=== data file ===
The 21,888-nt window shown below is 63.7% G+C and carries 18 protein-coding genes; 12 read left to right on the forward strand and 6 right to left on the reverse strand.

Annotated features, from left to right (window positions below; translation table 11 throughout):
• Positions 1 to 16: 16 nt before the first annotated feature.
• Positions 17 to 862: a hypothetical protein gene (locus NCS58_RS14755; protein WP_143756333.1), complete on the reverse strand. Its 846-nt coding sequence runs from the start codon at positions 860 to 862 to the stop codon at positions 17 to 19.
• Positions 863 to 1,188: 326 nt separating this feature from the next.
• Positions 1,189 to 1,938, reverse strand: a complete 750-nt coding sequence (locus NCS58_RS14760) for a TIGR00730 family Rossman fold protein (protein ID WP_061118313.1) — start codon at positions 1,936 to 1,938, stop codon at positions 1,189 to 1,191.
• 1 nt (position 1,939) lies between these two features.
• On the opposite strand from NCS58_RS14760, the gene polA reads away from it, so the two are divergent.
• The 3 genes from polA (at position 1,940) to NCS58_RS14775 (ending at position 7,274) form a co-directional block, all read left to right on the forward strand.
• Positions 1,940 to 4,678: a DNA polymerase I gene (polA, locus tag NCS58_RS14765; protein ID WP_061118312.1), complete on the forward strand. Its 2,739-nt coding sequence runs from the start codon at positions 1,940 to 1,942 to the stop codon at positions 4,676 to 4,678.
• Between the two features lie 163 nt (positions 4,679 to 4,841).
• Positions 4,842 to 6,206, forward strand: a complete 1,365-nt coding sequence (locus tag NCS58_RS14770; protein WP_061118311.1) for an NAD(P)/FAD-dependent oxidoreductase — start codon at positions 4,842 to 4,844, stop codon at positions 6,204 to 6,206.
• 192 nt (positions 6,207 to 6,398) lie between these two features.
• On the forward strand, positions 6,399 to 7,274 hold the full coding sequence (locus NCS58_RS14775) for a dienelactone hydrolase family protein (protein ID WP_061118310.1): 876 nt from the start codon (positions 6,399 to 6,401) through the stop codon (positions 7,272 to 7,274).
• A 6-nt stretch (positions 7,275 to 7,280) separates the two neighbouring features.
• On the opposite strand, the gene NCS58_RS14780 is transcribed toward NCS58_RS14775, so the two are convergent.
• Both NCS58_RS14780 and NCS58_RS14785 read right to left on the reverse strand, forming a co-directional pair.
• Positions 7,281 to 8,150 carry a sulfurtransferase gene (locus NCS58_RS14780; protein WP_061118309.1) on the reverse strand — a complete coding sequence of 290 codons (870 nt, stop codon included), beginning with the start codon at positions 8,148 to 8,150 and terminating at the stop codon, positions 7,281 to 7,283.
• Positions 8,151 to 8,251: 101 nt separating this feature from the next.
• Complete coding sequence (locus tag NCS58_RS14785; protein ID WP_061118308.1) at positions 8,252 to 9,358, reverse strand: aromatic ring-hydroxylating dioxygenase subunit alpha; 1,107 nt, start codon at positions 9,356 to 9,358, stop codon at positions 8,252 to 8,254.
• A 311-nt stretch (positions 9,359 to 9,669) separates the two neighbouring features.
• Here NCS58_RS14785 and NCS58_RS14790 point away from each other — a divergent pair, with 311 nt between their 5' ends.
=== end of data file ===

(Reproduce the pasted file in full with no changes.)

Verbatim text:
The 21,888-nt window shown below is 63.7% G+C and carries 18 protein-coding genes; 12 read left to right on the forward strand and 6 right to left on the reverse strand.

Annotated features, from left to right (window positions below; translation table 11 throughout):
• Positions 1 to 16: 16 nt before the first annotated feature.
• Positions 17 to 862: a hypothetical protein gene (locus NCS58_RS14755; protein WP_143756333.1), complete on the reverse strand. Its 846-nt coding sequence runs from the start codon at positions 860 to 862 to the stop codon at positions 17 to 19.
• Positions 863 to 1,188: 326 nt separating this feature from the next.
• Positions 1,189 to 1,938, reverse strand: a complete 750-nt coding sequence (locus NCS58_RS14760) for a TIGR00730 family Rossman fold protein (protein ID WP_061118313.1) — start codon at positions 1,936 to 1,938, stop codon at positions 1,189 to 1,191.
• 1 nt (position 1,939) lies between these two features.
• On the opposite strand from NCS58_RS14760, the gene polA reads away from it, so the two are divergent.
• The 3 genes from polA (at position 1,940) to NCS58_RS14775 (ending at position 7,274) form a co-directional block, all read left to right on the forward strand.
• Positions 1,940 to 4,678: a DNA polymerase I gene (polA, locus tag NCS58_RS14765; protein ID WP_061118312.1), complete on the forward strand. Its 2,739-nt coding sequence runs from the start codon at positions 1,940 to 1,942 to the stop codon at positions 4,676 to 4,678.
• Between the two features lie 163 nt (positions 4,679 to 4,841).
• Positions 4,842 to 6,206, forward strand: a complete 1,365-nt coding sequence (locus tag NCS58_RS14770; protein WP_061118311.1) for an NAD(P)/FAD-dependent oxidoreductase — start codon at positions 4,842 to 4,844, stop codon at positions 6,204 to 6,206.
• 192 nt (positions 6,207 to 6,398) lie between these two features.
• On the forward strand, positions 6,399 to 7,274 hold the full coding sequence (locus NCS58_RS14775) for a dienelactone hydrolase family protein (protein ID WP_061118310.1): 876 nt from the start codon (positions 6,399 to 6,401) through the stop codon (positions 7,272 to 7,274).
• A 6-nt stretch (positions 7,275 to 7,280) separates the two neighbouring features.
• On the opposite strand, the gene NCS58_RS14780 is transcribed toward NCS58_RS14775, so the two are convergent.
• Both NCS58_RS14780 and NCS58_RS14785 read right to left on the reverse strand, forming a co-directional pair.
• Positions 7,281 to 8,150 carry a sulfurtransferase gene (locus NCS58_RS14780; protein WP_061118309.1) on the reverse strand — a complete coding sequence of 290 codons (870 nt, stop codon included), beginning with the start codon at positions 8,148 to 8,150 and terminating at the stop codon, positions 7,281 to 7,283.
• Positions 8,151 to 8,251: 101 nt separating this feature from the next.
• Complete coding sequence (locus tag NCS58_RS14785; protein ID WP_061118308.1) at positions 8,252 to 9,358, reverse strand: aromatic ring-hydroxylating dioxygenase subunit alpha; 1,107 nt, start codon at positions 9,356 to 9,358, stop codon at positions 8,252 to 8,254.
• A 311-nt stretch (positions 9,359 to 9,669) separates the two neighbouring features.
• Here NCS58_RS14785 and NCS58_RS14790 point away from each other — a divergent pair, with 311 nt between their 5' ends.